By Benjamin Yee
The ascension of Donald Trump changed America in a political instant, upending everything we knew about politics and elections, and ushering in new societal norms that overtook the American psyche. Anyone outside of Trump’s vision of a “Great” America stood demoralized, paralyzed, and anxious for what lay ahead.
I’ve been a grassroots organizer since 2007, working with galvanized Americans to catapult Barack Obama to the presidency. That progressive passion exists today among Democrats looking to pick up the pieces following an unexpected Republican victory. In mere months, thousands of grassroots groups have arisen nationwide to become the vanguard of resistance. From your neighbor, to experienced organizers, everyone is finding an avenue to activism.
Groups like Indivisible and Our Revolution are at the forefront of reforming the progressive agenda and engaging those previously disconnected. However, long-term victory requires targeted engagement to reorient the scattered Democratic Party and funnel today’s energy into tomorrow’s electoral victories.
First, the Democratic Party, which is adrift, needs to hear from its base: Unknown to most, the Democratic Party is composed of committees controlled by elected volunteer leaders. As one of those leaders, I have made it my mission to help educate a new base to lead the Party and reconnect it with voters.
Second, victory: While the myriad actions taken everyday are important, we must remember that this is the beginning. If you look at an electoral map of the U.S., you’ll see that most Congressional Districts are Republican, due to the Republican control of states in 2010. Ultimately, a representative Congress requires a Democratic presence in state legislatures. That fight has already begun. In 2017, we will see New Jersey and Virginia State elections, which will determine their governments for redistricting in 2020. 2018 will cover every other state, in tandem with Congressional midterms.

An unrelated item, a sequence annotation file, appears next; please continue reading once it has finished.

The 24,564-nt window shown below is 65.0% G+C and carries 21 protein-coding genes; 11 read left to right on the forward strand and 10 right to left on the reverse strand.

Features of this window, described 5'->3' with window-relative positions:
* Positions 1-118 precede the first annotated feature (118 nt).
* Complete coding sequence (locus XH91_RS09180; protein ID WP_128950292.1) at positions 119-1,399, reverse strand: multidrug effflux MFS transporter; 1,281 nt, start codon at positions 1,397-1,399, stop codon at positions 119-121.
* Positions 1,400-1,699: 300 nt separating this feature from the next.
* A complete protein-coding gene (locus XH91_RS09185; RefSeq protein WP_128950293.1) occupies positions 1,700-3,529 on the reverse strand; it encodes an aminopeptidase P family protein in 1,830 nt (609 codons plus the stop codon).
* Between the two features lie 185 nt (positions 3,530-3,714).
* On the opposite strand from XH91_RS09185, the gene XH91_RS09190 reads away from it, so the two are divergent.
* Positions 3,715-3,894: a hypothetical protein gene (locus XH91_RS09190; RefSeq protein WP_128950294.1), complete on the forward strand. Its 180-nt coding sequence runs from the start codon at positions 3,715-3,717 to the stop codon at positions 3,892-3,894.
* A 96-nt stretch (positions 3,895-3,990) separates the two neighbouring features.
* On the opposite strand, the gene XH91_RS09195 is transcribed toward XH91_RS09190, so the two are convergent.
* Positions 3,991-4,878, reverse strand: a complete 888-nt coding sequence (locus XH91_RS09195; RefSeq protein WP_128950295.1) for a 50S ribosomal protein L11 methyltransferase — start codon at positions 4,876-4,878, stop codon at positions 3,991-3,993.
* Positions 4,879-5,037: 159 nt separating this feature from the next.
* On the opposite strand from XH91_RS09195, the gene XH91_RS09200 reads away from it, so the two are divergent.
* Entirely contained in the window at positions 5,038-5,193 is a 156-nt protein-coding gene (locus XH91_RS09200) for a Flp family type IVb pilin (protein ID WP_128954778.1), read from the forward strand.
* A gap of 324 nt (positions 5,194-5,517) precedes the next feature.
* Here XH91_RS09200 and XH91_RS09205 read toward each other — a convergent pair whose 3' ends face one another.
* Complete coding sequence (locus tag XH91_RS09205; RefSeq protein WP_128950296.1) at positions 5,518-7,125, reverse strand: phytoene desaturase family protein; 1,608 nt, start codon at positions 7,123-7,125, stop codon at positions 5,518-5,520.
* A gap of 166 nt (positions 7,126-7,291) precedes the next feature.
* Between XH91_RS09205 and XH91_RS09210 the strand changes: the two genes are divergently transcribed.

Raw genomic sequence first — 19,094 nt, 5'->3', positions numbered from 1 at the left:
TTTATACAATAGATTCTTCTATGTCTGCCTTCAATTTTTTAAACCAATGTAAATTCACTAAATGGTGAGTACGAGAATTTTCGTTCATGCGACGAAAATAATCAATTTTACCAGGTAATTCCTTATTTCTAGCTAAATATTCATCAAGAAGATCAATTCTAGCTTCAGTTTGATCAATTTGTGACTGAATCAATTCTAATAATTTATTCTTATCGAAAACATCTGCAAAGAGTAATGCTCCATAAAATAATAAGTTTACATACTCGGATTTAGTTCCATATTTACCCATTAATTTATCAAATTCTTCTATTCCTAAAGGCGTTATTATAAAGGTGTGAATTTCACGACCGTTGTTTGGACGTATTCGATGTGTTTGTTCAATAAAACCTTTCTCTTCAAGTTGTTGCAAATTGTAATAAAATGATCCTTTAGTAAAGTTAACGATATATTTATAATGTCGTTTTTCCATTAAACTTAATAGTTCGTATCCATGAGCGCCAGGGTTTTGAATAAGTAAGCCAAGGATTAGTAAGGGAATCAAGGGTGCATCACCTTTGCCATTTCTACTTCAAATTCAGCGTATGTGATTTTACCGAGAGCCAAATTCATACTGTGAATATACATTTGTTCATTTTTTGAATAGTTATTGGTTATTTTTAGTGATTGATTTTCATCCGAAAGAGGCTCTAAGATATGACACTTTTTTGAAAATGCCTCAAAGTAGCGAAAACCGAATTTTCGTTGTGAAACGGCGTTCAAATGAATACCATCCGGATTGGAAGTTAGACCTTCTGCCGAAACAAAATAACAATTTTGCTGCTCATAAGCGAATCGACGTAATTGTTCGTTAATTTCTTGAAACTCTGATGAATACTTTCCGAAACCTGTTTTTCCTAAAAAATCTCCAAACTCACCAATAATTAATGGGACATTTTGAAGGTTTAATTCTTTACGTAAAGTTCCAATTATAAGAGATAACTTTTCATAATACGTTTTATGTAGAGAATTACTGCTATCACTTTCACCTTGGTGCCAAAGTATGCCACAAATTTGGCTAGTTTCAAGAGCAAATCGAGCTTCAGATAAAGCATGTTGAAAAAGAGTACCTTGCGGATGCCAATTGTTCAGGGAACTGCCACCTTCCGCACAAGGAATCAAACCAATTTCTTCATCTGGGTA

On November 18th, I hosted one of the first post-Trump events. For seasoned organizers, it demonstrated how much America had changed. Initially planned for a turnout of 80, nearly 800 attended the two-hour event on creating electoral change. Since then, I have held workshops nearly every week for groups ranging from 30 to 300, from NYC to Westchester. Since November, nearly 1,000 people have been trained on our opaque political system and the basics of organizing.
Donald Trump’s America is different from the country we knew—chaotic and unfamiliar. But in that chaos is opportunity to forge something new. Here in NYC, with our people and networks, we can build the special forces of the organizing to come. It may seem insignificant, but when regular people understand “real politics,” it scares politicians. When volunteers don’t need training, but instead train locals, it expands resources exponentially, instead of linearly.
Today, efforts to oppose Trump are still scattered. However, by spreading knowledge of the systems and processes that undergird grassroots America, we can ensure the practical outcomes we want. If we do, the scattered fingers may work together as a collective fist.
Benjamin Yee is a Democratic State Committeeman. He represents Manhattan’s 66th Assembly District. You can learn more about him by visiting: benjaminyee.com.
This is a very well crafted message.
On Saturday, February 18th, I watched Trump at a meeting of his followers, which was an exact re-creation of his campaign rallies.
The Times asked why he was having a campaign meeting three years before the next election season. The reason is that he enjoys them; they are a unique pleasure to feed a cavernous ego.
It was a different Trump from the press conference the day before. At the press conference, he was uptight. He said stupid things; he was angry; he was stuck. He is an adolescent and we don’t take teenagers seriously.
But at his imitation political rally, Trump was happy. He was relaxed and he enunciated clichés easily. He was gracious to an adoring fan who he asked to come up and speak fulsome words of Trump praise.
Trump asked that the hated media turn their cameras on the crowd to show how large it was, that it was “all the way out to the hangar door.”
“They won’t show how big the crowd is, he said.”
The best weapon against Trump is not reason but flattery—he hardens to facts, melts at praise.